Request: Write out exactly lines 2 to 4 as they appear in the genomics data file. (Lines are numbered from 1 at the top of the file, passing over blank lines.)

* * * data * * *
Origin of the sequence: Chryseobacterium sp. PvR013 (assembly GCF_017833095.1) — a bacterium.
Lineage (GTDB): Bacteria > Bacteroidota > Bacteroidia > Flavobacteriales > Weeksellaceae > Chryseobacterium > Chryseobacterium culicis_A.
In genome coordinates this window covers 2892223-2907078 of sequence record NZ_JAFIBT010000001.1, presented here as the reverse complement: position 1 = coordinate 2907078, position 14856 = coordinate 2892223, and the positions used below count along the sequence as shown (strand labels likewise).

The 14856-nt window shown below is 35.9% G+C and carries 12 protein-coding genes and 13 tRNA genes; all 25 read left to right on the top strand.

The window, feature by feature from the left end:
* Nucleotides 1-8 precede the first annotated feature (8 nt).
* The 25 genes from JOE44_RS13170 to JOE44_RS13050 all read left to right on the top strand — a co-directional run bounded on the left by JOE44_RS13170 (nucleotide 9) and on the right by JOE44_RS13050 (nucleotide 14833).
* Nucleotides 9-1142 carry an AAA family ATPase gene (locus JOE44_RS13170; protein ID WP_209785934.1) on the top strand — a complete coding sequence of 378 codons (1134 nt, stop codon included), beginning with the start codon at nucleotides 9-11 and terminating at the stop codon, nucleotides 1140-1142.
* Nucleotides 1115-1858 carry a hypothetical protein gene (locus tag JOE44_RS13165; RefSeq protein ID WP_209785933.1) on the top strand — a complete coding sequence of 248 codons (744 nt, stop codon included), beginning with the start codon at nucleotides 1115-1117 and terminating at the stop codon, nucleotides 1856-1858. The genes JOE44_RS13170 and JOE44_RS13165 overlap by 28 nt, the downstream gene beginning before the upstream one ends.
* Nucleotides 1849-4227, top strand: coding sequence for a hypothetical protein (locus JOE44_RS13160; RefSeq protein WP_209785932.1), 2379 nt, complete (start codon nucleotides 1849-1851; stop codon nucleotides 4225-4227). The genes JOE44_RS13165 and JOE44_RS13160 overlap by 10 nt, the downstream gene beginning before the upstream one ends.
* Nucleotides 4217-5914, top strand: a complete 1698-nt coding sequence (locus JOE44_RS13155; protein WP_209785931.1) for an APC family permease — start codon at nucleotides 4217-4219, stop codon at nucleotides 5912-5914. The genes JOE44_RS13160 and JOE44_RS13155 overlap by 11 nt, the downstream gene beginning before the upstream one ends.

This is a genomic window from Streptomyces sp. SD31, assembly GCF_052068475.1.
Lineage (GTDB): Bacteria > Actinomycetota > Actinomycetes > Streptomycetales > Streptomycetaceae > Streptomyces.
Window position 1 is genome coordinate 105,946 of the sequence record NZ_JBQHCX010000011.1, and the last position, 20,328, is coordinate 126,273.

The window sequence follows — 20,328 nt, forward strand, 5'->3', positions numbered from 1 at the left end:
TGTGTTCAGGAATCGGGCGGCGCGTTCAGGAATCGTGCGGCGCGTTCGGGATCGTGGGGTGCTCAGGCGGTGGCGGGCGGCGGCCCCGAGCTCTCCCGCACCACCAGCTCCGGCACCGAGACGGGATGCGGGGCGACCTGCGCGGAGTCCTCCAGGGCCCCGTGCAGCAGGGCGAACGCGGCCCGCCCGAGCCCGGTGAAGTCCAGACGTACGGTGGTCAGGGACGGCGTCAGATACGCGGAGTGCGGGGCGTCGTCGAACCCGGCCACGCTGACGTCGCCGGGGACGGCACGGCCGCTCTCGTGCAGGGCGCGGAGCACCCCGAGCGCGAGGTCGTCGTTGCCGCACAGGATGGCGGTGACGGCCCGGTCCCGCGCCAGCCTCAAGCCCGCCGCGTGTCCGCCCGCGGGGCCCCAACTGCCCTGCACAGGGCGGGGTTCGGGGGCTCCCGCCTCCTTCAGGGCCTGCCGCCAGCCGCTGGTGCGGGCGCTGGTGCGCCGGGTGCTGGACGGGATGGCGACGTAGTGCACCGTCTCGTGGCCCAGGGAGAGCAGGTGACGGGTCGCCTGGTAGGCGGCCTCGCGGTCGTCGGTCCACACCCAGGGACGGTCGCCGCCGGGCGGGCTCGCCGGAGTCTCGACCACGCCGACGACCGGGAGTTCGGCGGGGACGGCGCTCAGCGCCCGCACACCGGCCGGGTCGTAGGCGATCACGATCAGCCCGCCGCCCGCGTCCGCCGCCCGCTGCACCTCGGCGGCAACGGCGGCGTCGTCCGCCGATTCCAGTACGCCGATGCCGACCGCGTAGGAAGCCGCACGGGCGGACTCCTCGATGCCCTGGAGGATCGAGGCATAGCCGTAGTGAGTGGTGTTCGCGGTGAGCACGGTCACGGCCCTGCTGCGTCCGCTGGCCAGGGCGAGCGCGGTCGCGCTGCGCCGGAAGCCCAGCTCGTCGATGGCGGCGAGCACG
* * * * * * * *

Lineage (GTDB): Bacteria > Bacteroidota > Bacteroidia > Flavobacteriales > Weeksellaceae > Chryseobacterium > Chryseobacterium culicis_A.
In genome coordinates this window covers 2892223-2907078 of sequence record NZ_JAFIBT010000001.1, presented here as the reverse complement: position 1 = coordinate 2907078, position 14856 = coordinate 2892223, and the positions used below count along the sequence as shown (strand labels likewise).

The 14856-nt window shown below is 35.9% G+C and carries 12 protein-coding genes and 13 tRNA genes; all 25 read left to right on the top strand.